GlobalData, a leading intelligence consultancy, has published a country report entitled Ghana Defence Market, 2024-2029, in which the company forecasts Ghana’s defence spending to consistently rise in the next five years.

The West African country’s defence budget was $317m in 2024 and registered a decline of 3.5% over the historic period 2020–2024.

However, the defence budget declined from $343.9m in 2023, registering a negative annual growth of 7.8% in 2024.

Now, Ghana’s defence expenditure is anticipated to register a compound annual growth rate of 11.3% over 2025–29 and reach $509.6m by 2029.

The republic’s acquisition budget, which includes research and development funding, is also anticipated to register significant growth. It is projected to reach $119.5m in 2029, up from $30m in 2025.

Responding to instability in the Sahel region

Ghana’s security is exposed to worsening instability in the overall Sahel region in North-West Africa.

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In its overview of region in the Armed Conflict Survey 2023, the International Institute for Strategic Studies (IISS) considers the Sub-Saharan Africa “to be most conflict-affected region globally” where there is a “drift towards military authoritarianism across the Sahel.”

GlobalData notes the possibility of cross-border infiltration, with real prospects for violence spilling over Ghana’s northern borders and disturbing security.

The country has secured an aid package from the EU comprising a fleet of 100 armoured vehicles in 2023, and GlobalData projects that in the next five years border security and control are likely to emerge as key drivers of Ghana’s defence expenditure.

Beyond this, the military coup d’état in Niger prompted a response from the Economic Community of West African States (ECOWAS), which issued an ultimatum to the military junta on 30 July 2023, to restore the democratically elected Bazoum administration within a week, failing which, international sanctions would be imposed on Niger and a possible use of force to compel the military junta is also being considered.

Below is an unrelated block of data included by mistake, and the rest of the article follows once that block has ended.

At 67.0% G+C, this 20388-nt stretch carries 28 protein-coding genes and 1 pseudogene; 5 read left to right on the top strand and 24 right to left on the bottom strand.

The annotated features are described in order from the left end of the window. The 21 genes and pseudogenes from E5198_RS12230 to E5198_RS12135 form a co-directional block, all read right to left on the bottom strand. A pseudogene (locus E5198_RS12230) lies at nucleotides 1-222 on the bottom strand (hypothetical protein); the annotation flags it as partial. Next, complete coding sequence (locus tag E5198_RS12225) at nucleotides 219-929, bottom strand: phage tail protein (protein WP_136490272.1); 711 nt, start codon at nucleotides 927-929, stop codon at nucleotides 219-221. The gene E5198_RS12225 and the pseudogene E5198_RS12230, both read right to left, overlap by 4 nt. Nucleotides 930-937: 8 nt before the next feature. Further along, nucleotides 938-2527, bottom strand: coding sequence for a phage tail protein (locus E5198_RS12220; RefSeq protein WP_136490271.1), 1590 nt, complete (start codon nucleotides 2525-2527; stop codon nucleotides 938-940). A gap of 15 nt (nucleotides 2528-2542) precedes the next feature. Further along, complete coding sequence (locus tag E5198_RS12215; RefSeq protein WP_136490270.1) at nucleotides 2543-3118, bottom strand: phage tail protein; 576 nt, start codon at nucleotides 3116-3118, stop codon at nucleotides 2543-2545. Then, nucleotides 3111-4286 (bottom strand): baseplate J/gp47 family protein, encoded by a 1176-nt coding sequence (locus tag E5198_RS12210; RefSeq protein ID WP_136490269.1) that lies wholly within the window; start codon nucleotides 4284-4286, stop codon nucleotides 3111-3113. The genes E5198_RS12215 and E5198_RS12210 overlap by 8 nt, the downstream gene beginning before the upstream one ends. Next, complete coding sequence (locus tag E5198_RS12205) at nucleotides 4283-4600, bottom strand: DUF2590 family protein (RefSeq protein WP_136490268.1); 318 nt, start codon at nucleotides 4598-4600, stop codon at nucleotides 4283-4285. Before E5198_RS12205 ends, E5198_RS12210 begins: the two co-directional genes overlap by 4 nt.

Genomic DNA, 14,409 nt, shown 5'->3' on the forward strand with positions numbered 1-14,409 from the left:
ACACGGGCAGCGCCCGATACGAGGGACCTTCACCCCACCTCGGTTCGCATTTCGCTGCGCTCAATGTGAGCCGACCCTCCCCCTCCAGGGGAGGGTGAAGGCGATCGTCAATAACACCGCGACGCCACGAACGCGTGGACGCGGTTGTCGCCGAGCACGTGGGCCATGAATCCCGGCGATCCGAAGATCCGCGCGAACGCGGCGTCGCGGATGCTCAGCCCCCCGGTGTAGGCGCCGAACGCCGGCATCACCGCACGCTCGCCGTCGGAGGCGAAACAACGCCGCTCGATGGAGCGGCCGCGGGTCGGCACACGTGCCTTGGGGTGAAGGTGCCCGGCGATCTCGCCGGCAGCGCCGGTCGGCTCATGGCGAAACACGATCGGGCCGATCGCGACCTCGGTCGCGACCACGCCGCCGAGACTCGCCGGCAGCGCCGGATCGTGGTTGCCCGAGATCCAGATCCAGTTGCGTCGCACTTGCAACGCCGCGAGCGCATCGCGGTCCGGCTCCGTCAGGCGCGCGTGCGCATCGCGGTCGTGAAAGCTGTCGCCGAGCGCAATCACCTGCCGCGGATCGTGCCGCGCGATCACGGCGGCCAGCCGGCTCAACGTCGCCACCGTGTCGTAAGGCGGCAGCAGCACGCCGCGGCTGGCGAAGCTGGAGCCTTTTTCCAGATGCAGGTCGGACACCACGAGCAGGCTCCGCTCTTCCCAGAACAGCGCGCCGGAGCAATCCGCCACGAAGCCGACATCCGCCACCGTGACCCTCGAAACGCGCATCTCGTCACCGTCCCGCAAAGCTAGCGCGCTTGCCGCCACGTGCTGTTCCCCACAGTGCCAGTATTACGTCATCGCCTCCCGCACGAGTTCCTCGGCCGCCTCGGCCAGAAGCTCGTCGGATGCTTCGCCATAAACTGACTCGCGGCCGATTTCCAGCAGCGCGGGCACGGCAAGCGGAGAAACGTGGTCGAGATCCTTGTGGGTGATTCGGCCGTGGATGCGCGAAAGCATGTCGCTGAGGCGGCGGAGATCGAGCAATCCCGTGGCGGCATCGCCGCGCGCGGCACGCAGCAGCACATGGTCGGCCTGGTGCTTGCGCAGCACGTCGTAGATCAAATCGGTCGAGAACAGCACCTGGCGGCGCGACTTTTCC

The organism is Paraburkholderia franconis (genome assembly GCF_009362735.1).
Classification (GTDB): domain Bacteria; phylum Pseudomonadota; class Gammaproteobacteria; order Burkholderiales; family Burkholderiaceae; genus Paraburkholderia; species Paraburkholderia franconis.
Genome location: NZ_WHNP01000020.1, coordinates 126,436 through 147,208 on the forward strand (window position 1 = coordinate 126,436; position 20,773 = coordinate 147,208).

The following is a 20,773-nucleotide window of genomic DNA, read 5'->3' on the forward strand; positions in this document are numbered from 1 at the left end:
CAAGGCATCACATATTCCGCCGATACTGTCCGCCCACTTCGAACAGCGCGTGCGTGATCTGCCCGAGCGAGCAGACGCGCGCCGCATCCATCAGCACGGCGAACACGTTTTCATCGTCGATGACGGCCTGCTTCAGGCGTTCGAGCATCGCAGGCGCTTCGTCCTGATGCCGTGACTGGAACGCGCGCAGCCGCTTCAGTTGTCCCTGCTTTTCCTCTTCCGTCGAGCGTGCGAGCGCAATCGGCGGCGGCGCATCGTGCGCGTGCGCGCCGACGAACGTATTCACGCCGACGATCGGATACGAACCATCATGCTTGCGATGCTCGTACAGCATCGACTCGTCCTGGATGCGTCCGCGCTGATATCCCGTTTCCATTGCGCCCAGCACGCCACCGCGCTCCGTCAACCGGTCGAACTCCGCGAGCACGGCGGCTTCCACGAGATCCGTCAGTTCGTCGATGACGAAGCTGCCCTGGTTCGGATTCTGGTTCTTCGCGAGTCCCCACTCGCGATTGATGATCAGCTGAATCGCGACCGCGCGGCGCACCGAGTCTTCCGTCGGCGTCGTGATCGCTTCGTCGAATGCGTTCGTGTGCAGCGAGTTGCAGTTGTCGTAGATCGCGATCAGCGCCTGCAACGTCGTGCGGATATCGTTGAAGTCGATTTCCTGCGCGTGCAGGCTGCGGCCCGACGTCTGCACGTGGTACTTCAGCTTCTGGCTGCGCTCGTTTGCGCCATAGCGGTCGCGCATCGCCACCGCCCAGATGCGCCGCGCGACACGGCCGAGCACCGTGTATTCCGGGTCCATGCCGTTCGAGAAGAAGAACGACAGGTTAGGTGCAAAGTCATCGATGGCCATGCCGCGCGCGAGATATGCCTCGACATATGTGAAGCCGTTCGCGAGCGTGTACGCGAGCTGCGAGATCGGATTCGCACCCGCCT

Although ECOWAS has not announced its plans for possible military intervention, the escalating violence and growing anarchy could likely compel ECOWAS to take a stand. In such a scenario, Ghana, as a member of the ECOWAS community, is anticipated to send a contingent of armed forces for peacekeeping operations, which will fuel defense expenditures over the forecast period.

Alongside armoured vehicles, Ghana’s largest defence segment by value – at around $132m between 2023-26 – will be light attack aircraft that would support its land forces.

Leading figures of the Niger military junta. Credit: Brookings Institute.

Clamping down on piracy in the Gulf of Guinea

Likewise, the rising instances of maritime piracy and armed attacks on mercantile shipping in the Gulf of Guinea present a serious problem for the security and economic stability of Ghana.

In October 2023, a report published by the International Maritime Bureau (IMB) identified the Gulf of Guinea as a key area of concern, with a noticeable rise in the number of incidents over the period January 2023 to September 2023.

This has prompted the Ghanaian Government to consider the light combat vessels segment to be it’s a top priority and its third highest-valued segment. Expenditure is due to rise from $6.8m $8.3m on this segment in the next three years according to GlobalData.

Ghanaian Navy Warrior-class ship, originally constructed in Germany and decommissioned in March 2005. Ghana purchased them in July 2012. Credit: Ghana Navy.